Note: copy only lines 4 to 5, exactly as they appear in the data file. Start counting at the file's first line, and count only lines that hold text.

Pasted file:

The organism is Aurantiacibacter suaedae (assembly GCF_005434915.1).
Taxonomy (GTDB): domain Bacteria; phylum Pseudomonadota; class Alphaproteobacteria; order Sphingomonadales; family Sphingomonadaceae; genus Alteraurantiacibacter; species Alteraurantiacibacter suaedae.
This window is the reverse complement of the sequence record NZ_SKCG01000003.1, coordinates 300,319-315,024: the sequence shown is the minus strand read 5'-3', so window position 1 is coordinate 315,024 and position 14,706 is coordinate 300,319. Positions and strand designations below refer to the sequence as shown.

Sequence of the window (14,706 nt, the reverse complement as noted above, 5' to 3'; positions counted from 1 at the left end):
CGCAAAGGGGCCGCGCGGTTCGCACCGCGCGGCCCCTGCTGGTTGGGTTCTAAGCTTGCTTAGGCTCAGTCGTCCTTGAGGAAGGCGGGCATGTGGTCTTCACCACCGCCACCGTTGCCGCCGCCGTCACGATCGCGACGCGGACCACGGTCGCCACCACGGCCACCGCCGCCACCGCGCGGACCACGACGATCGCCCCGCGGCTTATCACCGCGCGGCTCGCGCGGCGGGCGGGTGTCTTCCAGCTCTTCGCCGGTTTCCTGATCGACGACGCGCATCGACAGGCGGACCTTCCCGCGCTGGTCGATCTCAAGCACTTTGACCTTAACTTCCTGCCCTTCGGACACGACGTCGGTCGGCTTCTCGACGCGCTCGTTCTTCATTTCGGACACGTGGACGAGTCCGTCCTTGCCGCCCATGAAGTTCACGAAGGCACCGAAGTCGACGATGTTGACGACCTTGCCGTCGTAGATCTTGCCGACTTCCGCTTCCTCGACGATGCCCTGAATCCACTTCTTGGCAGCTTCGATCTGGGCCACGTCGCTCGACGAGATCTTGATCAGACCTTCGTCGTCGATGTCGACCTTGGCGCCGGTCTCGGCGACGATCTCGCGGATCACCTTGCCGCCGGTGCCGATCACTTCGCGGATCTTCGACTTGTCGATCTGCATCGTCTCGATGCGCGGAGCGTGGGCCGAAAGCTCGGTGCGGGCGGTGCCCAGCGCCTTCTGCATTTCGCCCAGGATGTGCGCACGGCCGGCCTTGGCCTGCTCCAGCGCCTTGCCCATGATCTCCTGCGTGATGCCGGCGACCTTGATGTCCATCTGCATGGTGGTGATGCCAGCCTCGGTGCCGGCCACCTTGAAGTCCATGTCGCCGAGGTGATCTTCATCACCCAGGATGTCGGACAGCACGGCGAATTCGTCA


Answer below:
Sequence of the window (14,706 nt, the reverse complement as noted above, 5' to 3'; positions counted from 1 at the left end):
CGCAAAGGGGCCGCGCGGTTCGCACCGCGCGGCCCCTGCTGGTTGGGTTCTAAGCTTGCTTAGGCTCAGTCGTCCTTGAGGAAGGCGGGCATGTGGTCTTCACCACCGCCACCGTTGCCGCCGCCGTCACGATCGCGACGCGGACCACGGTCGCCACCACGGCCACCGCCGCCACCGCGCGGACCACGACGATCGCCCCGCGGCTTATCACCGCGCGGCTCGCGCGGCGGGCGGGTGTCTTCCAGCTCTTCGCCGGTTTCCTGATCGACGACGCGCATCGACAGGCGGACCTTCCCGCGCTGGTCGATCTCAAGCACTTTGACCTTAACTTCCTGCCCTTCGGACACGACGTCGGTCGGCTTCTCGACGCGCTCGTTCTTCATTTCGGACACGTGGACGAGTCCGTCCTTGCCGCCCATGAAGTTCACGAAGGCACCGAAGTCGACGATGTTGACGACCTTGCCGTCGTAGATCTTGCCGACTTCCGCTTCCTCGACGATGCCCTGAATCCACTTCTTGGCAGCTTCGATCTGGGCCACGTCGCTCGACGAGATCTTGATCAGACCTTCGTCGTCGATGTCGACCTTGGCGCCGGTCTCGGCGACGATCTCGCGGATCACCTTGCCGCCGGTGCCGATCACTTCGCGGATCTTCGACTTGTCGATCTGCATCGTCTCGATGCGCGGAGCGTGGGCCGAAAGCTCGGTGCGGGCGGTGCCCAGCGCCTTCTGCATTTCGCCCAGGATGTGCGCACGGCCGGCCTTGGCCTGCTCCAGCGCCTTGCCCATGATCTCCTGCGTGATGCCGGCGACCTTGATGTCCATCTGCATGGTGGTGATGCCAGCCTCGGTGCCGGCCACCTTGAAGTCCATGTCGCCGAGGTGATCTTCATCACCCAGGATGTCGGACAGCACGGCGAATTCGTCA